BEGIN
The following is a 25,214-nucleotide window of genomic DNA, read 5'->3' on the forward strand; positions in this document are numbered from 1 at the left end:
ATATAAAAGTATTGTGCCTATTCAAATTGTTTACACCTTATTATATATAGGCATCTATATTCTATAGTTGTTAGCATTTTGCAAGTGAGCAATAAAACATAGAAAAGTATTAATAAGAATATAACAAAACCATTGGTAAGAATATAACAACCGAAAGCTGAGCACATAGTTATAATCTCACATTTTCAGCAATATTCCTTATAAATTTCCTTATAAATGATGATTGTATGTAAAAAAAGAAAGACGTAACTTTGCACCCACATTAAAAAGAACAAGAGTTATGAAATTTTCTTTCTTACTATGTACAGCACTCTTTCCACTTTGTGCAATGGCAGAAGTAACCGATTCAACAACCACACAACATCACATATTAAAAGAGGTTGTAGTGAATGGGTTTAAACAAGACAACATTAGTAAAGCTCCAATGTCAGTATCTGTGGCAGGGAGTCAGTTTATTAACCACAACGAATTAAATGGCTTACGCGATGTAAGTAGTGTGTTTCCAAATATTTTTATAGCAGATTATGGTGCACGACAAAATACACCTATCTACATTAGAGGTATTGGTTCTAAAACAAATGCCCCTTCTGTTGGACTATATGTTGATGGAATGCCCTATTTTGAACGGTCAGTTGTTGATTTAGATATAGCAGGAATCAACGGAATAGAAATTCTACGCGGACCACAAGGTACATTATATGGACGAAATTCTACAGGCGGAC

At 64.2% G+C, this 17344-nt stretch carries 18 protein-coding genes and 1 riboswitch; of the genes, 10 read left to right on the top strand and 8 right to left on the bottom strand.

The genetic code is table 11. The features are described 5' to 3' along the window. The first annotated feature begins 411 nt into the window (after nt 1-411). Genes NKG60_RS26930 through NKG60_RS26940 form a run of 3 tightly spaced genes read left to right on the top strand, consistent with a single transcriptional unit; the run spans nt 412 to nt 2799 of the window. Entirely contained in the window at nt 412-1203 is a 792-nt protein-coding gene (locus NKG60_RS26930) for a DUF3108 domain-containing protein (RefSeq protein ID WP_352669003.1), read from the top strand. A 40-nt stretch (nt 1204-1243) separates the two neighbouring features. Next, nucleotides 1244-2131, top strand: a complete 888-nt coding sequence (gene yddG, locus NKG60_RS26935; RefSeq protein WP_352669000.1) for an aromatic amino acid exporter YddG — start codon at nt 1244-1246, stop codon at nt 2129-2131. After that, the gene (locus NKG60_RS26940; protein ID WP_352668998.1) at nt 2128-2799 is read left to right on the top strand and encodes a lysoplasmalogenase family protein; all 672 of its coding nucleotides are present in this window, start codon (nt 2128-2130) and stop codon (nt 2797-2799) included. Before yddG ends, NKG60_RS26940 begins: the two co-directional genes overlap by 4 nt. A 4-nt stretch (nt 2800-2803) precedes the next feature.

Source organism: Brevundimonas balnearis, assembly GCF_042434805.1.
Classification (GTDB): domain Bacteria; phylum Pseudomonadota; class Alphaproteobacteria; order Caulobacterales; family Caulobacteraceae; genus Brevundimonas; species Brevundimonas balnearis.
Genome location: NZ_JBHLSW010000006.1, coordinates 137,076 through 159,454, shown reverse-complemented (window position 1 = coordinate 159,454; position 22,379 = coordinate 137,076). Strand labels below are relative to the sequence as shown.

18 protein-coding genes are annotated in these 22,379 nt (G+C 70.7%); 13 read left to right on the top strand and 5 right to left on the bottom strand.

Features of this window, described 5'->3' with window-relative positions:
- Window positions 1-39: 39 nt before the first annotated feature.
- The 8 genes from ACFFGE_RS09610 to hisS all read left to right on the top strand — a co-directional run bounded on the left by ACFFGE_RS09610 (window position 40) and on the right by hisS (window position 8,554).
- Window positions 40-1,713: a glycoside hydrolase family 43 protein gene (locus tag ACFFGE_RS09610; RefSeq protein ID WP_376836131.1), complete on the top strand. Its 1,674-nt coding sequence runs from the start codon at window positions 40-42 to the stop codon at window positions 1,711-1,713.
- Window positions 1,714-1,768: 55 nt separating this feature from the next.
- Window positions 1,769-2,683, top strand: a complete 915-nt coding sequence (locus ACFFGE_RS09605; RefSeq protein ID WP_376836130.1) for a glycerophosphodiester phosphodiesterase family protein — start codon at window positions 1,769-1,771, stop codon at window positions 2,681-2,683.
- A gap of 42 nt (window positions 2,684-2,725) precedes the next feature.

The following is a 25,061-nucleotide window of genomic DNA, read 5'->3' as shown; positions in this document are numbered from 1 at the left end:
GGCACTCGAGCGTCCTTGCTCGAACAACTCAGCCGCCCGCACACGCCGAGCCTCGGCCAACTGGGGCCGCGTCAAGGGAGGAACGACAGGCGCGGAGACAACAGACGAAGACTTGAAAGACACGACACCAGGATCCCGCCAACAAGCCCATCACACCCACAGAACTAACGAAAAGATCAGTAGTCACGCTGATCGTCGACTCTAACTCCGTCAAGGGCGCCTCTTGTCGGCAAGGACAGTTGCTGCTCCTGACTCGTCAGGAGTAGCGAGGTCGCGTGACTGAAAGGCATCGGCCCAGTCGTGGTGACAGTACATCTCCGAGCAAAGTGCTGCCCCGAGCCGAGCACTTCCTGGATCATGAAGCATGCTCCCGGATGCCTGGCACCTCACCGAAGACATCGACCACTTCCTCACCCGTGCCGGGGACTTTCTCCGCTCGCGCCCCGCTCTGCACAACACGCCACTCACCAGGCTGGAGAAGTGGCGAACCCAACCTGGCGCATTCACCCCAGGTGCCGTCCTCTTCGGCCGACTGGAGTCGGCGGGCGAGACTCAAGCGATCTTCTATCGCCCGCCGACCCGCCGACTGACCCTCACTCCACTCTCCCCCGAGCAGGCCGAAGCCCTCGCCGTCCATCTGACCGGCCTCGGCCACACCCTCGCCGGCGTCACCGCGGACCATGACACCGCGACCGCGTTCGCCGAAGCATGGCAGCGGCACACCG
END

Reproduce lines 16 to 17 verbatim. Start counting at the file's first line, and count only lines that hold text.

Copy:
The following is a 25,061-nucleotide window of genomic DNA, read 5'->3' as shown; positions in this document are numbered from 1 at the left end:
GGCACTCGAGCGTCCTTGCTCGAACAACTCAGCCGCCCGCACACGCCGAGCCTCGGCCAACTGGGGCCGCGTCAAGGGAGGAACGACAGGCGCGGAGACAACAGACGAAGACTTGAAAGACACGACACCAGGATCCCGCCAACAAGCCCATCACACCCACAGAACTAACGAAAAGATCAGTAGTCACGCTGATCGTCGACTCTAACTCCGTCAAGGGCGCCTCTTGTCGGCAAGGACAGTTGCTGCTCCTGACTCGTCAGGAGTAGCGAGGTCGCGTGACTGAAAGGCATCGGCCCAGTCGTGGTGACAGTACATCTCCGAGCAAAGTGCTGCCCCGAGCCGAGCACTTCCTGGATCATGAAGCATGCTCCCGGATGCCTGGCACCTCACCGAAGACATCGACCACTTCCTCACCCGTGCCGGGGACTTTCTCCGCTCGCGCCCCGCTCTGCACAACACGCCACTCACCAGGCTGGAGAAGTGGCGAACCCAACCTGGCGCATTCACCCCAGGTGCCGTCCTCTTCGGCCGACTGGAGTCGGCGGGCGAGACTCAAGCGATCTTCTATCGCCCGCCGACCCGCCGACTGACCCTCACTCCACTCTCCCCCGAGCAGGCCGAAGCCCTCGCCGTCCATCTGACCGGCCTCGGCCACACCCTCGCCGGCGTCACCGCGGACCATGACACCGCGACCGCGTTCGCCGAAGCATGGCAGCGGCACACCG